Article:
This summer we rented a KIA Sportage to drive to our holiday on the South West coast, because our day to day car is a used electric Nissan LEAF without enough range for this kind of rare journey — a conscious compromise we made to make real change to our emissions now instead of waiting forever for the perfect electric car that is big enough and has enough range for our family.
This journey would have required about three rapid charging stops in the LEAF which would have added up to 1.5 hours to the travel time. This would have been doable except for the fact that the South West of the UK where we were travelling has very little rapid charger infrastructure so charging en route would have been very tricky if not impossible.
The petrol KIA Sportage was frankly a disappointment. Compared to even our little LEAF it had no power on hills, feeling very sluggish, heavy and externally way too large purely to project ego and status. We found ourselves really missing the smooth and powerful drive of our EV. It was very unexpected.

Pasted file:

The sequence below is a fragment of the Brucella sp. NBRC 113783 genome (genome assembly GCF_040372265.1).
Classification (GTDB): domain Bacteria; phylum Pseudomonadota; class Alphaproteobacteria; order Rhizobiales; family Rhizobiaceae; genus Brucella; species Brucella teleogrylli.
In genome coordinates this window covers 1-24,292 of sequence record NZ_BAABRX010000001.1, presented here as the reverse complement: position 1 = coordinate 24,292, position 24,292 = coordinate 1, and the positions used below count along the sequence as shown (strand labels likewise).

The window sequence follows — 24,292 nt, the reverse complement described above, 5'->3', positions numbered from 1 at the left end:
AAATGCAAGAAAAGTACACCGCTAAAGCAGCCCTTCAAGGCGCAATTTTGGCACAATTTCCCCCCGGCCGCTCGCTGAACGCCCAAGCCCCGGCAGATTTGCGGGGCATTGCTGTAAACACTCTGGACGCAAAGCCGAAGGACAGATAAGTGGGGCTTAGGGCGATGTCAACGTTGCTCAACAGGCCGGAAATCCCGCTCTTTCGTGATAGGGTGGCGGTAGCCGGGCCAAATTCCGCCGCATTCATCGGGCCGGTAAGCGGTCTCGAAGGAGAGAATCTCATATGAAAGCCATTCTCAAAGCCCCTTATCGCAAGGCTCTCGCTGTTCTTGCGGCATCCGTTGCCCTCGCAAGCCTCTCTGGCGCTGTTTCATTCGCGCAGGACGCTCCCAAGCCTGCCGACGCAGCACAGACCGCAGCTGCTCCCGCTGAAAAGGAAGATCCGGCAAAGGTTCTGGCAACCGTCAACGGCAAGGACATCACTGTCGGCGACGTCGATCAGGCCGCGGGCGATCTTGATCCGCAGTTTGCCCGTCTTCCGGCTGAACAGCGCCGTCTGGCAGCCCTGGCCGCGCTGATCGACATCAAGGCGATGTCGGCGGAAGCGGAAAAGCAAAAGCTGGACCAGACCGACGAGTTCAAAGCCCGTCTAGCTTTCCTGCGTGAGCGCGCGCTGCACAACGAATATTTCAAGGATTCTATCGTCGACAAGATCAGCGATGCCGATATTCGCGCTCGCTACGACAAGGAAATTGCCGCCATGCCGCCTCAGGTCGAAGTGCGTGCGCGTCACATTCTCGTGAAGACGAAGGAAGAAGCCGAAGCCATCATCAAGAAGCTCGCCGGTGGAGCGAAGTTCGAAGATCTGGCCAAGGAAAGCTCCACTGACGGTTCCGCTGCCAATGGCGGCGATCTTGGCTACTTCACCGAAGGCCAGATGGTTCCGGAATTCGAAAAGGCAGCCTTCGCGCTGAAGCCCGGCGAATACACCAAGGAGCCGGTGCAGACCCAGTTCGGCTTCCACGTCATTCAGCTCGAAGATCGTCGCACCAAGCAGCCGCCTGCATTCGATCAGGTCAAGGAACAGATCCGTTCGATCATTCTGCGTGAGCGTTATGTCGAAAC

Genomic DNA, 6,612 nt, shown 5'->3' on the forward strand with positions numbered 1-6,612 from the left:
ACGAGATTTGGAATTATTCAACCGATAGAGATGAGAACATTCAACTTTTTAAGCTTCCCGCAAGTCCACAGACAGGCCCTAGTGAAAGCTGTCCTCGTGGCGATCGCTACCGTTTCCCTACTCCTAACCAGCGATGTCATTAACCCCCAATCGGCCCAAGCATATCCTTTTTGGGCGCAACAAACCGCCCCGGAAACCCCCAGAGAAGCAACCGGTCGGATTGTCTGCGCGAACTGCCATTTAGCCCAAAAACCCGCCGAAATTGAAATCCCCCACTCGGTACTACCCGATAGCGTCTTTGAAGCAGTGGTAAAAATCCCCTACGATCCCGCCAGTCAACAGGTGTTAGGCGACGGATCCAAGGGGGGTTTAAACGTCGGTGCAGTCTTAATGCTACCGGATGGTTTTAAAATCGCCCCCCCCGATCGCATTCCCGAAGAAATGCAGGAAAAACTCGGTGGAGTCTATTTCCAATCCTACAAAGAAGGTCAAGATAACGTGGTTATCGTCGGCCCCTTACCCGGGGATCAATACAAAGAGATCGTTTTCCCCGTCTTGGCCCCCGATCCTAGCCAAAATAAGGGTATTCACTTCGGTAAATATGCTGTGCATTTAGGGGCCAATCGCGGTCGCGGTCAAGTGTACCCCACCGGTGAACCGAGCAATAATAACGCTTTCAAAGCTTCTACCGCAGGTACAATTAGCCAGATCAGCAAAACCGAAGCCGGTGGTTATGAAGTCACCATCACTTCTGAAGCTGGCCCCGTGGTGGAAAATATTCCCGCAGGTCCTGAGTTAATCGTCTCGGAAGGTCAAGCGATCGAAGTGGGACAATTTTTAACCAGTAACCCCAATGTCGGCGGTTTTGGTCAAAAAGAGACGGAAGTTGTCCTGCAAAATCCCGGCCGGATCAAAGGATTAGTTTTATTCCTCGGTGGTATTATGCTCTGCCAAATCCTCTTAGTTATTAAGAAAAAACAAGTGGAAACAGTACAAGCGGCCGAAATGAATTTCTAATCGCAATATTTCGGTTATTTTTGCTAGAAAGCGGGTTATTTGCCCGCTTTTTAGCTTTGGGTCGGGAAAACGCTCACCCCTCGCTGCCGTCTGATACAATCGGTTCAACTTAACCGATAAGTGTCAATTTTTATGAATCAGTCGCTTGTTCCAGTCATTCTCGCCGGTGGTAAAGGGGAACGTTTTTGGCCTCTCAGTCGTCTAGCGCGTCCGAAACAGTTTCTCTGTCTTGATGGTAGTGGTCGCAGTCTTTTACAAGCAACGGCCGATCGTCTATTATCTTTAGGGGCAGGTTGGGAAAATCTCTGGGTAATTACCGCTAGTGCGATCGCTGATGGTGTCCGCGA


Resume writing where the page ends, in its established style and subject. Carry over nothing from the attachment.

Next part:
The KIA did not have significantly more room, and arguably less, than our old diesel Toyota Corolla Verso which was a great family car. “Bizarrely ungenerous” is how I would describe it.
While the range of the KIA on a single tank is huge at about 400 miles compared to the LEAF’s 100 miles at best, filling up after our trip cost about £75 in petrol. At about 450 miles of driving this would be far cheaper with an electric vehicle, costing around £35 using even the most expensive rapid chargers available. On a slower home charger it would have cost about £15!
Interestingly as we return from holiday EV cars are in news again. EV sales are up while the rest are flat or down. The new Nissan LEAF plus with 60kW battery is now available, which seems very interesting for people wanting a ~200 mile range small car.
Many people can change their car now. There’s no time to lose. Larger batteries and better charging infrastructure are coming now but a great many of us can change right now with little or no compromise.
Our switch to EV this year means we’re not buying ~£3000 of diesel fuel this year and every year now on. It will not take that many people switching to truly change the market for oil and derivatives. Our local petrol station will be feeling this change, and so will the oil companies as well as the vehicle industry. The switch is going to happen very quickly now.